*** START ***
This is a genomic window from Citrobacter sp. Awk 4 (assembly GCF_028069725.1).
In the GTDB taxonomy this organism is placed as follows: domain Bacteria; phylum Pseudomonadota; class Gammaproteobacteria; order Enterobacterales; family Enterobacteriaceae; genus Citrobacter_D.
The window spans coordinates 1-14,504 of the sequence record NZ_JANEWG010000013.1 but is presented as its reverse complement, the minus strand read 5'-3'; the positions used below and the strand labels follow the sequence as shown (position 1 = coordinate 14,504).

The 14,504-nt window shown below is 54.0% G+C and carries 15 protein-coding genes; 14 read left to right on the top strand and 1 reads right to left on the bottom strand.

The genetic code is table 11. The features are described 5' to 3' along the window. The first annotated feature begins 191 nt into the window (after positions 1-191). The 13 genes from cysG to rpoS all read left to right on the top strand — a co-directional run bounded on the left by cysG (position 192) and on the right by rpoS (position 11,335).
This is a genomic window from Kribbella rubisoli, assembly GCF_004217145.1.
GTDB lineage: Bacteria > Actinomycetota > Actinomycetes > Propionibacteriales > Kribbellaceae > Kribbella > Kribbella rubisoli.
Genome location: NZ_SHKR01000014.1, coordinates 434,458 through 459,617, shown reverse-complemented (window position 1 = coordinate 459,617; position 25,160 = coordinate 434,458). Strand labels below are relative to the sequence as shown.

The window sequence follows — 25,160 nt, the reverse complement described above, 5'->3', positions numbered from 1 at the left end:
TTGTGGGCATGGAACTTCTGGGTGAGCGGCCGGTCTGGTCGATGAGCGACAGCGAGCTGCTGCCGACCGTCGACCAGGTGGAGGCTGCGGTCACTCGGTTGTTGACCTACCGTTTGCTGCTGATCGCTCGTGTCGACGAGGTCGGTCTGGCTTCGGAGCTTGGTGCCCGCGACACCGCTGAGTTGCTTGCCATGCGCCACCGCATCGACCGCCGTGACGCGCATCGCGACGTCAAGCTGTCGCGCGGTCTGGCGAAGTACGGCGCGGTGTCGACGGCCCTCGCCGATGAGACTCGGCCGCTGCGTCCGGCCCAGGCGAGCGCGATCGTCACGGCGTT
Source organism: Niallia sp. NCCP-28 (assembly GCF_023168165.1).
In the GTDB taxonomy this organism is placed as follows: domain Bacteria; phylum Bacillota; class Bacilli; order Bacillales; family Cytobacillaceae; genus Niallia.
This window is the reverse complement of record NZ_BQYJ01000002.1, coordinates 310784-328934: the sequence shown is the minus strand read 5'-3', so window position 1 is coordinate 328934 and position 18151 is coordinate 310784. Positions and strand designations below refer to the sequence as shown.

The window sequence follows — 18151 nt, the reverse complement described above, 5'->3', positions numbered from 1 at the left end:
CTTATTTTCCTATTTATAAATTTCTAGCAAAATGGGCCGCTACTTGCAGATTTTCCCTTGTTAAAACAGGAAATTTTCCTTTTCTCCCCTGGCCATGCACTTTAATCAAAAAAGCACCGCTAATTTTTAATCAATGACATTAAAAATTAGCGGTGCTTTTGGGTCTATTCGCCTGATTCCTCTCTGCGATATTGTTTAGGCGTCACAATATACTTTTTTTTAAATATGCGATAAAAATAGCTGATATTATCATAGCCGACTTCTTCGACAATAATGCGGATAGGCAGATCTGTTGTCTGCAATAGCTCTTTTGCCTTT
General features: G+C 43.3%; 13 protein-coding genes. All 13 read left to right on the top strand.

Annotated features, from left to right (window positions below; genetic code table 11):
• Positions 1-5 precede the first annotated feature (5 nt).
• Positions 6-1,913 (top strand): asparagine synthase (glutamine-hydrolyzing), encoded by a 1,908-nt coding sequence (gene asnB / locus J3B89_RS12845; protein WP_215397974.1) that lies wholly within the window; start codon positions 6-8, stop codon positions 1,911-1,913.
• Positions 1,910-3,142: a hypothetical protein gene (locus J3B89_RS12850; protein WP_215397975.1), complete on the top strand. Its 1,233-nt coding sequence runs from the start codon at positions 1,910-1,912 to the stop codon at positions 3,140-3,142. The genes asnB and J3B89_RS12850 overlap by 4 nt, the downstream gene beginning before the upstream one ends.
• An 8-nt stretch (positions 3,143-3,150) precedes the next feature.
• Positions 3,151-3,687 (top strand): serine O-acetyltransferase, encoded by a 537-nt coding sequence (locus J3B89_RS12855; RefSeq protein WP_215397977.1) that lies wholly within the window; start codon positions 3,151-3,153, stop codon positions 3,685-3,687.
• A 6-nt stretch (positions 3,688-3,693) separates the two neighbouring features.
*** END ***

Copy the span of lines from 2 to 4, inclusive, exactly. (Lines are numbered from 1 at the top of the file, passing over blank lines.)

In the GTDB taxonomy this organism is placed as follows: domain Bacteria; phylum Pseudomonadota; class Gammaproteobacteria; order Enterobacterales; family Enterobacteriaceae; genus Citrobacter_D.
The window spans coordinates 1-14,504 of the sequence record NZ_JANEWG010000013.1 but is presented as its reverse complement, the minus strand read 5'-3'; the positions used below and the strand labels follow the sequence as shown (position 1 = coordinate 14,504).

The 14,504-nt window shown below is 54.0% G+C and carries 15 protein-coding genes; 14 read left to right on the top strand and 1 reads right to left on the bottom strand.